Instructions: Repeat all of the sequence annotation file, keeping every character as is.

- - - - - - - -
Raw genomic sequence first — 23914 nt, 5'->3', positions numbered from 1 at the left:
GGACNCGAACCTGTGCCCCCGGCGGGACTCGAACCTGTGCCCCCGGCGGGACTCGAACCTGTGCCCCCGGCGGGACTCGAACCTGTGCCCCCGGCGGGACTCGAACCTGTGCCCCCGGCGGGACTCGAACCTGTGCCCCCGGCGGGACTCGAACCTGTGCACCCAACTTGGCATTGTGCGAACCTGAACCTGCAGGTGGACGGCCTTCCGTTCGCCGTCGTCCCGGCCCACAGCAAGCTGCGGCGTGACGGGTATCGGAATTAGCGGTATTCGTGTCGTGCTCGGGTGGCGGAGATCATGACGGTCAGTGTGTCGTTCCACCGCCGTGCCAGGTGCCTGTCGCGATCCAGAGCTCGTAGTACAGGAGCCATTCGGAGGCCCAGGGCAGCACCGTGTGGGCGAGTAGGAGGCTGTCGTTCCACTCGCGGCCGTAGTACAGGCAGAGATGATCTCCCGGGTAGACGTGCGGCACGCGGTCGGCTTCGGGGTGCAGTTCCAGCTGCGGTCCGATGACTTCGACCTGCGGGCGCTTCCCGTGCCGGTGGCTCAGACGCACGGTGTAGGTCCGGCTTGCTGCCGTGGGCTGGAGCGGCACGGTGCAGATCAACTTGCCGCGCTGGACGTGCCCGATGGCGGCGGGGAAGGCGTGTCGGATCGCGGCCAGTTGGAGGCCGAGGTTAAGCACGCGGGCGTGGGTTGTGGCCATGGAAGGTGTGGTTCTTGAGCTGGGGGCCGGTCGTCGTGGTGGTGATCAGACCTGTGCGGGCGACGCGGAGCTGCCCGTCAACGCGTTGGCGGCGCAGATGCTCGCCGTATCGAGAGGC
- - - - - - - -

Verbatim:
Raw genomic sequence first — 23914 nt, 5'->3', positions numbered from 1 at the left:
GGACNCGAACCTGTGCCCCCGGCGGGACTCGAACCTGTGCCCCCGGCGGGACTCGAACCTGTGCCCCCGGCGGGACTCGAACCTGTGCCCCCGGCGGGACTCGAACCTGTGCCCCCGGCGGGACTCGAACCTGTGCCCCCGGCGGGACTCGAACCTGTGCACCCAACTTGGCATTGTGCGAACCTGAACCTGCAGGTGGACGGCCTTCCGTTCGCCGTCGTCCCGGCCCACAGCAAGCTGCGGCGTGACGGGTATCGGAATTAGCGGTATTCGTGTCGTGCTCGGGTGGCGGAGATCATGACGGTCAGTGTGTCGTTCCACCGCCGTGCCAGGTGCCTGTCGCGATCCAGAGCTCGTAGTACAGGAGCCATTCGGAGGCCCAGGGCAGCACCGTGTGGGCGAGTAGGAGGCTGTCGTTCCACTCGCGGCCGTAGTACAGGCAGAGATGATCTCCCGGGTAGACGTGCGGCACGCGGTCGGCTTCGGGGTGCAGTTCCAGCTGCGGTCCGATGACTTCGACCTGCGGGCGCTTCCCGTGCCGGTGGCTCAGACGCACGGTGTAGGTCCGGCTTGCTGCCGTGGGCTGGAGCGGCACGGTGCAGATCAACTTGCCGCGCTGGACGTGCCCGATGGCGGCGGGGAAGGCGTGTCGGATCGCGGCCAGTTGGAGGCCGAGGTTAAGCACGCGGGCGTGGGTTGTGGCCATGGAAGGTGTGGTTCTTGAGCTGGGGGCCGGTCGTCGTGGTGGTGATCAGACCTGTGCGGGCGACGCGGAGCTGCCCGTCAACGCGTTGGCGGCGCAGATGCTCGCCGTATCGAGAGGC